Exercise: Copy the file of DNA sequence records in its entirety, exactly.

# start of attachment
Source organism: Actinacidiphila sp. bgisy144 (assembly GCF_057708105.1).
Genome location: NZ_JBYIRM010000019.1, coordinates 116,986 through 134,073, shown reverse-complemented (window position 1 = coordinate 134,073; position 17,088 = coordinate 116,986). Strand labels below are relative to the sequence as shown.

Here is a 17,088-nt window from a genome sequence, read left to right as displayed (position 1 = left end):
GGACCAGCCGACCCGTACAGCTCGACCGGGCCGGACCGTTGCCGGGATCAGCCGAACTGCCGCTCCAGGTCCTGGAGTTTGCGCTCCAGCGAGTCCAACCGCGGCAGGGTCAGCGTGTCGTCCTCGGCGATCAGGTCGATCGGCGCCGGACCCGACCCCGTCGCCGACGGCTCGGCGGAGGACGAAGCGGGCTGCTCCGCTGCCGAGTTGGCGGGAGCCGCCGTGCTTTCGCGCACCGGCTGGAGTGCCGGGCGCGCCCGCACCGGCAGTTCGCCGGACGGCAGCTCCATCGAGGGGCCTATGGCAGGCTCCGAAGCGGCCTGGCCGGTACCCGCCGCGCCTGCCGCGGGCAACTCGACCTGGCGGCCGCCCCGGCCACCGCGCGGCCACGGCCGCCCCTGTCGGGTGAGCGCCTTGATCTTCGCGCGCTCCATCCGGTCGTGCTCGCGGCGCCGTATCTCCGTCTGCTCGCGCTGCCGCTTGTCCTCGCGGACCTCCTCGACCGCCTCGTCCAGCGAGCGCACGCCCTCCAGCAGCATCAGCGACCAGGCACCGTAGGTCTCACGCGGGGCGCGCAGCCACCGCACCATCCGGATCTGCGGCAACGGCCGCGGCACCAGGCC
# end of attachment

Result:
Source organism: Actinacidiphila sp. bgisy144 (assembly GCF_057708105.1).
Genome location: NZ_JBYIRM010000019.1, coordinates 116,986 through 134,073, shown reverse-complemented (window position 1 = coordinate 134,073; position 17,088 = coordinate 116,986). Strand labels below are relative to the sequence as shown.

Here is a 17,088-nt window from a genome sequence, read left to right as displayed (position 1 = left end):
GGACCAGCCGACCCGTACAGCTCGACCGGGCCGGACCGTTGCCGGGATCAGCCGAACTGCCGCTCCAGGTCCTGGAGTTTGCGCTCCAGCGAGTCCAACCGCGGCAGGGTCAGCGTGTCGTCCTCGGCGATCAGGTCGATCGGCGCCGGACCCGACCCCGTCGCCGACGGCTCGGCGGAGGACGAAGCGGGCTGCTCCGCTGCCGAGTTGGCGGGAGCCGCCGTGCTTTCGCGCACCGGCTGGAGTGCCGGGCGCGCCCGCACCGGCAGTTCGCCGGACGGCAGCTCCATCGAGGGGCCTATGGCAGGCTCCGAAGCGGCCTGGCCGGTACCCGCCGCGCCTGCCGCGGGCAACTCGACCTGGCGGCCGCCCCGGCCACCGCGCGGCCACGGCCGCCCCTGTCGGGTGAGCGCCTTGATCTTCGCGCGCTCCATCCGGTCGTGCTCGCGGCGCCGTATCTCCGTCTGCTCGCGCTGCCGCTTGTCCTCGCGGACCTCCTCGACCGCCTCGTCCAGCGAGCGCACGCCCTCCAGCAGCATCAGCGACCAGGCACCGTAGGTCTCACGCGGGGCGCGCAGCCACCGCACCATCCGGATCTGCGGCAACGGCCGCGGCACCAGGCC